Residential Solar in BC



Solar panels are designed to work in all weather conditions, including snowfall. Solar panels have been designed with the ability to withstand winter weather, the cold and frosting conditions won’t damage them. However, if snow accumulates on the panels, it can reduce the amount of energy they produce. This is because the snow can block sunlight from reaching the panels. The reduced energy production due to snow would be accounted for in your solar panel design. Still, some people may choose to remove snow from their panels to maximize energy production, but it is not strictly necessary.

At Energy Economics, we do not recommend removing snow as there are risks involved – accessing the roof in winter can be dangerous and if you are not careful you could damage your solar panels (scratching the glass, loosening clamps) and void your warranties.  Also, solar production is typically very low in areas when there is snow accumulation.  The added energy production may not be worth the effort.  A five-year study by Northern Alberta Institute of Technology (NAIT) found the overall energy loss due to snow accumulating on panels was only 5 percent (**A link to the NAIT study is here:   TechLifeToday ).

What if I want to remove the snow from my solar panels?

The best method for removing snow from solar panels depends on the design of the system and the amount of snow.

Here are a few methods* that people commonly use to safely remove snow from solar panels:

  1. Snow Rake: This is a long-handled tool with a plastic or metal blade at the end that can be used to gently push snow off the panels from the ground.  To prevent scratching the solar glass, you should wrap the blade in foam or replace the head with a rubber scraper.
  2. Soft-bristled Brush: Soft-bristled brush can also be used to gently sweep off the snow.
  3. Warm Water: Spraying warm water on the panels can help to melt the snow and ice, making it easier to remove.
  4. Heating Element: If you live in a location that frequently experiences heavy snowfall, it may be worth considering installing a heating element or anti-snow system on the panels to prevent snow from accumulating in the first place.

It is important to note that you should not climb on the roof to remove snow if you are not a trained professional, as it can be dangerous.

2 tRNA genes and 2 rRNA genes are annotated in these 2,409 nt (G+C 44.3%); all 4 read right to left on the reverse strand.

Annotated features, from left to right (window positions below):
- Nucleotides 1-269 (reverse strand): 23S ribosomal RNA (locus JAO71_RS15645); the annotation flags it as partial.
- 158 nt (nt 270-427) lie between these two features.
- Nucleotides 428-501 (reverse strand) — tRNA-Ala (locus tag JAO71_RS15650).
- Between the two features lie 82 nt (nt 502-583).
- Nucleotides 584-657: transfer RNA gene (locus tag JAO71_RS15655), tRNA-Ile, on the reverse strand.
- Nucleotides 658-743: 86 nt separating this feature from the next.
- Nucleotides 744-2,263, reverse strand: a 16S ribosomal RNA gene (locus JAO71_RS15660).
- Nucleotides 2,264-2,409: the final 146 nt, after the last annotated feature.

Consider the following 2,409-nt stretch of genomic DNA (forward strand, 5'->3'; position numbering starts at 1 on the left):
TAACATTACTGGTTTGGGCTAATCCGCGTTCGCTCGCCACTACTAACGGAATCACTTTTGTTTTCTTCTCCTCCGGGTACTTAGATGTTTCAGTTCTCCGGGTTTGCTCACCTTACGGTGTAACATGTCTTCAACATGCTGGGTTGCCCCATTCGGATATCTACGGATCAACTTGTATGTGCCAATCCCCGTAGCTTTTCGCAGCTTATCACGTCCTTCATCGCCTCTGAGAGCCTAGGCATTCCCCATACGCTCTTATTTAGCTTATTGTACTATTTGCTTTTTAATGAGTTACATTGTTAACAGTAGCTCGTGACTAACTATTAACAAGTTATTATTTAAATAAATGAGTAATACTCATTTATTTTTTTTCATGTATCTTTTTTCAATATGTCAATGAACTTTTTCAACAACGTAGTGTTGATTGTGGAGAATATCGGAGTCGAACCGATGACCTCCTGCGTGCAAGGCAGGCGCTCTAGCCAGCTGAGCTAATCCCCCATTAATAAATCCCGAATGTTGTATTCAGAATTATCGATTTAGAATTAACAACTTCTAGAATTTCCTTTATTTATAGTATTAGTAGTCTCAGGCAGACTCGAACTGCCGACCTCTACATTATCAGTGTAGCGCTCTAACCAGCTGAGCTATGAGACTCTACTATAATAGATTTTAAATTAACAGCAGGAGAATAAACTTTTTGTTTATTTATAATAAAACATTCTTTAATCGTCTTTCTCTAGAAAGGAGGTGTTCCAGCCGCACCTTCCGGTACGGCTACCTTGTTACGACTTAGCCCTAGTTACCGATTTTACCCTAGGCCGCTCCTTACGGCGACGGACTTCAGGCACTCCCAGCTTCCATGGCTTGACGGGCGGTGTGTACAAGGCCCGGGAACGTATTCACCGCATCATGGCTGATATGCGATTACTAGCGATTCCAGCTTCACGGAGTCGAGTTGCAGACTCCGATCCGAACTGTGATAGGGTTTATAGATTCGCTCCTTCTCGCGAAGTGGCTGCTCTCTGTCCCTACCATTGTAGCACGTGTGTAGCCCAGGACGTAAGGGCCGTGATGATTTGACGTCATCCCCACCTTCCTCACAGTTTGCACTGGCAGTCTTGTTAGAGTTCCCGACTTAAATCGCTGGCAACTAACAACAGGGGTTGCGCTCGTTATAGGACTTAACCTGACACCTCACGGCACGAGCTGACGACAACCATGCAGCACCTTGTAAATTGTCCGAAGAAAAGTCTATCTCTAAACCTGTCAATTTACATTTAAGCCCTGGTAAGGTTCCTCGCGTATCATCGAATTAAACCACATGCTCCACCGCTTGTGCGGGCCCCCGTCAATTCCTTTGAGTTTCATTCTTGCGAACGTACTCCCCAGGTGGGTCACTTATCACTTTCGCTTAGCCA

*This is not an endorsement of any of the methods listed.  Use at your own risk.

Will snow just slide off my roof?

The angle, or pitch, of a roof can affect how easily snow and ice slide off. A steeper pitch will generally cause snow and ice to slide off more easily than a shallower pitch.  A roof pitch of more than 30 degrees (7/12) is considered steep and snow is more likely to slide off easily.

However, a steep roof pitch alone does not guarantee that snow and ice will slide off easily. Other factors such as the type of roofing material, the quality of the roofing system, and the location of the roof (i.e. trees, buildings or other nearby structures) can also affect how easily snow and ice slide off. The presence of snow guards or heated elements, as well as the quality of the installation are also important factors.

If you live in an area that frequently experiences heavy snowfall and you have a sloped roof, it may be worth considering installing snow guards to prevent snow and ice from sliding off the roof and causing damage or injury. Snow guards work by creating a barrier that slows down the movement of snow and ice on the roof, allowing it to melt or slide off gradually, rather than all at once. They can be made from a variety of materials, including plastic, metal, and even rubber.

It is important to consult with a roofing professional or solar installer to determine if snow guards are necessary for your roof and what type of snow guards would be best for your specific situation.